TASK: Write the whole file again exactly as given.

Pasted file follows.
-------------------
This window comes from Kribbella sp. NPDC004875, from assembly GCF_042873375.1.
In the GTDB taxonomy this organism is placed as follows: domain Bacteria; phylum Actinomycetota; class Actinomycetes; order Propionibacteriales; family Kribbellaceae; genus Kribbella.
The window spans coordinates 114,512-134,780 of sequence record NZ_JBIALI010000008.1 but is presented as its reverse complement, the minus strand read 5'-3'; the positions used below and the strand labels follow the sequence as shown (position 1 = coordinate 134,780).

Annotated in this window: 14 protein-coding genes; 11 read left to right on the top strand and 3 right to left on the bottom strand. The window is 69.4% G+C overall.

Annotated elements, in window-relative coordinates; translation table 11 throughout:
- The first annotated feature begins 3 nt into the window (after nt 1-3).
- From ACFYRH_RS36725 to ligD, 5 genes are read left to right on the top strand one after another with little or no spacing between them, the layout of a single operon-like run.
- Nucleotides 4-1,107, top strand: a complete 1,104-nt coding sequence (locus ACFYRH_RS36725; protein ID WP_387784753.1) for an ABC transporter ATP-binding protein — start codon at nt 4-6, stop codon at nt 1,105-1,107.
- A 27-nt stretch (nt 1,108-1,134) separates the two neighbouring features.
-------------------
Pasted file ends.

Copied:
This window comes from Kribbella sp. NPDC004875, from assembly GCF_042873375.1.
In the GTDB taxonomy this organism is placed as follows: domain Bacteria; phylum Actinomycetota; class Actinomycetes; order Propionibacteriales; family Kribbellaceae; genus Kribbella.
The window spans coordinates 114,512-134,780 of sequence record NZ_JBIALI010000008.1 but is presented as its reverse complement, the minus strand read 5'-3'; the positions used below and the strand labels follow the sequence as shown (position 1 = coordinate 134,780).

Annotated in this window: 14 protein-coding genes; 11 read left to right on the top strand and 3 right to left on the bottom strand. The window is 69.4% G+C overall.

Annotated elements, in window-relative coordinates; translation table 11 throughout:
- The first annotated feature begins 3 nt into the window (after nt 1-3).
- From ACFYRH_RS36725 to ligD, 5 genes are read left to right on the top strand one after another with little or no spacing between them, the layout of a single operon-like run.
- Nucleotides 4-1,107, top strand: a complete 1,104-nt coding sequence (locus ACFYRH_RS36725; protein ID WP_387784753.1) for an ABC transporter ATP-binding protein — start codon at nt 4-6, stop codon at nt 1,105-1,107.
- A 27-nt stretch (nt 1,108-1,134) separates the two neighbouring features.